I hope things are better now than they were in 1966 — my second year of teaching. I was 22 and was often questioned about my being in the teachers' lounge. I was teaching mostly sophomore ESEA classes (unmotivated but mentally capable students) and one class of seniors. The students were bigger than I was. No college class prepared me for what I would face. The special workshop I took for ESEA teachers gave exactly the wrong advice. Be nice. Be welcoming and approachable. So I was. And they took advantage of it. I was in a bungalow that year with no office connection. I taught English.
I had some good experiences where I hope I made a difference to a couple of students. There was no one to mentor me. I once asked the social studies teacher in the bungalow behind me who had the same students I did how he kept order. He told me he took the trouble makers to the porch of the bungalow and cussed them out. That wasn’t my style. It was a rough year and drove me out of public school. The only administrator that was helpful had threats to his life. And this was 1966! (The city was Long Beach, California.)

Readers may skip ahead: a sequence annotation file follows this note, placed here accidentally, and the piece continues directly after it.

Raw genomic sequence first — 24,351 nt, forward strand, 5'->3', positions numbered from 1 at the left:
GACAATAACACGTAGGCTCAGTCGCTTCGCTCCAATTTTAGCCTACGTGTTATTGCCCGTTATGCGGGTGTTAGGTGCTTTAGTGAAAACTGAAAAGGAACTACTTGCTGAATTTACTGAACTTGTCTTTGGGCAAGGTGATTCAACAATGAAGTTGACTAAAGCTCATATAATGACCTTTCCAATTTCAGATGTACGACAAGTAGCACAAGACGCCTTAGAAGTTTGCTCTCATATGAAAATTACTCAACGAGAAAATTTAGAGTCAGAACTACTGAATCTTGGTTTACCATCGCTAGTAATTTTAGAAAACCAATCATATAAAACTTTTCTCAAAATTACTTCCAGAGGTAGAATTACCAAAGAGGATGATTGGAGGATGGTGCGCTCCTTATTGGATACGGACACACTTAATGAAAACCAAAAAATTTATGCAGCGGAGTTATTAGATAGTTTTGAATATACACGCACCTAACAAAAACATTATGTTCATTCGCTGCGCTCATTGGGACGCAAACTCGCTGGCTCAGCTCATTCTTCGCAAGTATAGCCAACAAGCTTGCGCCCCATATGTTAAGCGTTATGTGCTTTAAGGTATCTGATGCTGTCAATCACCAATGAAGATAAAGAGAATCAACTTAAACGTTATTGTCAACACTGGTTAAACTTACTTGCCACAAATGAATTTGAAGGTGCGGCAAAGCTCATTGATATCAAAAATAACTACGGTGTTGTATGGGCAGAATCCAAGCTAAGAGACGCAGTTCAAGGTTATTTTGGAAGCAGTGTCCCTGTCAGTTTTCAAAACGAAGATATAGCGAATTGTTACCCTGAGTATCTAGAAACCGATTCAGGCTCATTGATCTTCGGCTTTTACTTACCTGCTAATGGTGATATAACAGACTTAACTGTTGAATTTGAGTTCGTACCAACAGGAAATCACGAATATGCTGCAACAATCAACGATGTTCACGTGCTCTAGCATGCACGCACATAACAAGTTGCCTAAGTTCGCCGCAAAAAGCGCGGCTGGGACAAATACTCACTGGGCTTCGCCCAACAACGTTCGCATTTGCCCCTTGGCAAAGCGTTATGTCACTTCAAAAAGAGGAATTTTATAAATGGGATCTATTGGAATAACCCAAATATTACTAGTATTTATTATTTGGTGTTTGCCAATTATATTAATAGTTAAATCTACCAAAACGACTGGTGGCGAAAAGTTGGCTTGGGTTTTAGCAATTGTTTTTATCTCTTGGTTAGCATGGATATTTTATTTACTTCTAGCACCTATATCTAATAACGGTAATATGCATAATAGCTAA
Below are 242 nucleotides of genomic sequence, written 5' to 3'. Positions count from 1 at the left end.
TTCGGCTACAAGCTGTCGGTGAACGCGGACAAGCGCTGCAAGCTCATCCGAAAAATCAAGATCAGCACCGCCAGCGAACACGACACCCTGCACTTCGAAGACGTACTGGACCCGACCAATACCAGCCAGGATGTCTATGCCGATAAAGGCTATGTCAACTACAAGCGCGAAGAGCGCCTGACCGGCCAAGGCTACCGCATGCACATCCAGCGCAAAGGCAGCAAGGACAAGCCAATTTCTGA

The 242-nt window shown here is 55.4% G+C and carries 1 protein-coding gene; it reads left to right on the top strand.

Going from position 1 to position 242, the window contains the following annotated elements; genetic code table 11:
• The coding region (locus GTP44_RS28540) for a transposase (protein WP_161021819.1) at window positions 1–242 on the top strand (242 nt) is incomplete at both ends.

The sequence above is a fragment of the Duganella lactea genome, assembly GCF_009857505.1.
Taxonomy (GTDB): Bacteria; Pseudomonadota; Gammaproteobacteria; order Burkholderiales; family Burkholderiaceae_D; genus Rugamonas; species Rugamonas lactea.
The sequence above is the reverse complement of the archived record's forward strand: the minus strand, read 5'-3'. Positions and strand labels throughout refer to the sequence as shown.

I have often wondered why the most experienced teachers are given the “cream of the crop” in their classes. They have tenure and are better equipped to handle the problem students than new teachers, fresh out of school. It seems new teachers should have an experienced teacher to mentor them.
When I was student teaching it was wonderful to have a master teacher available. Mine was promoted to ESEA leadership. I inherited his classes in the last half of that first year of teaching, and he was always in an office next door. That year I had a couple of college prep classes as well as ESEA classes, and I’m still in touch with some of those students. All the students were seniors who actually wanted to graduate. It was a more successful year.
It takes a special gift to be a successful teacher in today’s environment — especially in urban environments. I didn't have it.